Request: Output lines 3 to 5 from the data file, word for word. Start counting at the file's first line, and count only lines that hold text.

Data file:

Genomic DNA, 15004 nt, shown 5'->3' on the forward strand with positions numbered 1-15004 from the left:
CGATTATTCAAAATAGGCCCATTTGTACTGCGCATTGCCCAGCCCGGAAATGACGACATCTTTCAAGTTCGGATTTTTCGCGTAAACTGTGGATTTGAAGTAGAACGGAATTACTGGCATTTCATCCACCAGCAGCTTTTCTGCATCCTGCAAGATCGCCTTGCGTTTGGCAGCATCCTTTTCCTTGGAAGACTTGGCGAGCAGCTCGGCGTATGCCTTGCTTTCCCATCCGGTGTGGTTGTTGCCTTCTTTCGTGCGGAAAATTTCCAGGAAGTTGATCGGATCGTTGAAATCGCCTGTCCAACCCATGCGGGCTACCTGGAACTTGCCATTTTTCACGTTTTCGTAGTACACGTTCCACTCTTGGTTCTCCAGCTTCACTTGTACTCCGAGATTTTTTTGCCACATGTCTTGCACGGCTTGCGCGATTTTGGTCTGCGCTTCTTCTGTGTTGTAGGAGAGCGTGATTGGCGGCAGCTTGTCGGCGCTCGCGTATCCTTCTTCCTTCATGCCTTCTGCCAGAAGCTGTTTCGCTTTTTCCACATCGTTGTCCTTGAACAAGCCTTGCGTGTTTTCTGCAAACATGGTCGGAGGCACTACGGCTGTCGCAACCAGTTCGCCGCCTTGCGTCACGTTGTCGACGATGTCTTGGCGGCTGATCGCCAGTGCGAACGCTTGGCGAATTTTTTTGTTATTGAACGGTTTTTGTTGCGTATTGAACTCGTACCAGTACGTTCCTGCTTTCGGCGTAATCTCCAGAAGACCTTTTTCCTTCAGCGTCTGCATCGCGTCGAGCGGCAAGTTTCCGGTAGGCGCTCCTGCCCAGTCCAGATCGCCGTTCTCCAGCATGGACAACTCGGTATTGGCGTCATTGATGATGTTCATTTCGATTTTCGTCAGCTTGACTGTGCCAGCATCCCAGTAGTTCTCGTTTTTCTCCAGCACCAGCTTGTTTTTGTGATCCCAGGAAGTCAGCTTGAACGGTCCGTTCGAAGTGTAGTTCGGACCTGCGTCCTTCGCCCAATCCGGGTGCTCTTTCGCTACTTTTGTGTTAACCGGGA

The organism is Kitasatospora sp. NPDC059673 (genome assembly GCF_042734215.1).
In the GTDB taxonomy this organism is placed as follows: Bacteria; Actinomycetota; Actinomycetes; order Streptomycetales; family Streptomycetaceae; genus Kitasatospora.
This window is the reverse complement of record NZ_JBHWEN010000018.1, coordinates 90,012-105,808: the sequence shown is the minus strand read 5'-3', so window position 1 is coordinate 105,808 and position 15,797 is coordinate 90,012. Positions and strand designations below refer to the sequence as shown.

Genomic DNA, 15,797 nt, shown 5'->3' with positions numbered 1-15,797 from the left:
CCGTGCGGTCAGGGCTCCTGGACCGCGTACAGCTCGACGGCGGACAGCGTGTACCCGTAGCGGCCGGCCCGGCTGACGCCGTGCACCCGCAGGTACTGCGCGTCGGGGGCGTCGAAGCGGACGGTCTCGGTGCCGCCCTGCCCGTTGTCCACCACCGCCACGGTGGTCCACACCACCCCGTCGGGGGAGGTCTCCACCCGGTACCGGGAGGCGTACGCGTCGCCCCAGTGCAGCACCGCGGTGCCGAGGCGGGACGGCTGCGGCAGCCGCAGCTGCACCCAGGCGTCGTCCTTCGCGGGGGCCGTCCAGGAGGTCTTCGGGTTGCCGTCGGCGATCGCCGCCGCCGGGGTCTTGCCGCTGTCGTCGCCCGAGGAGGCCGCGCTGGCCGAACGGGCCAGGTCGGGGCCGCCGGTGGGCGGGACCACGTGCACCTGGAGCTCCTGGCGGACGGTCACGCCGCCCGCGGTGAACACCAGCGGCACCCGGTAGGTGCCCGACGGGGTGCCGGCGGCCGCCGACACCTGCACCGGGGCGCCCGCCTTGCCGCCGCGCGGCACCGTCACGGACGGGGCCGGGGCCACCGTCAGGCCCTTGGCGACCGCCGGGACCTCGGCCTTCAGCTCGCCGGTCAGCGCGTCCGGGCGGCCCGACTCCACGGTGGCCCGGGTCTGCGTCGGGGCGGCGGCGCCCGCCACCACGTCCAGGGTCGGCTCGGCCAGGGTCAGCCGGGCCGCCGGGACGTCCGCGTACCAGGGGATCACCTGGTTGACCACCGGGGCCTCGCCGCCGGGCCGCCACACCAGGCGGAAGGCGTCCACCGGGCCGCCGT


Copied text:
The organism is Kitasatospora sp. NPDC059673 (genome assembly GCF_042734215.1).
In the GTDB taxonomy this organism is placed as follows: Bacteria; Actinomycetota; Actinomycetes; order Streptomycetales; family Streptomycetaceae; genus Kitasatospora.
This window is the reverse complement of record NZ_JBHWEN010000018.1, coordinates 90,012-105,808: the sequence shown is the minus strand read 5'-3', so window position 1 is coordinate 105,808 and position 15,797 is coordinate 90,012. Positions and strand designations below refer to the sequence as shown.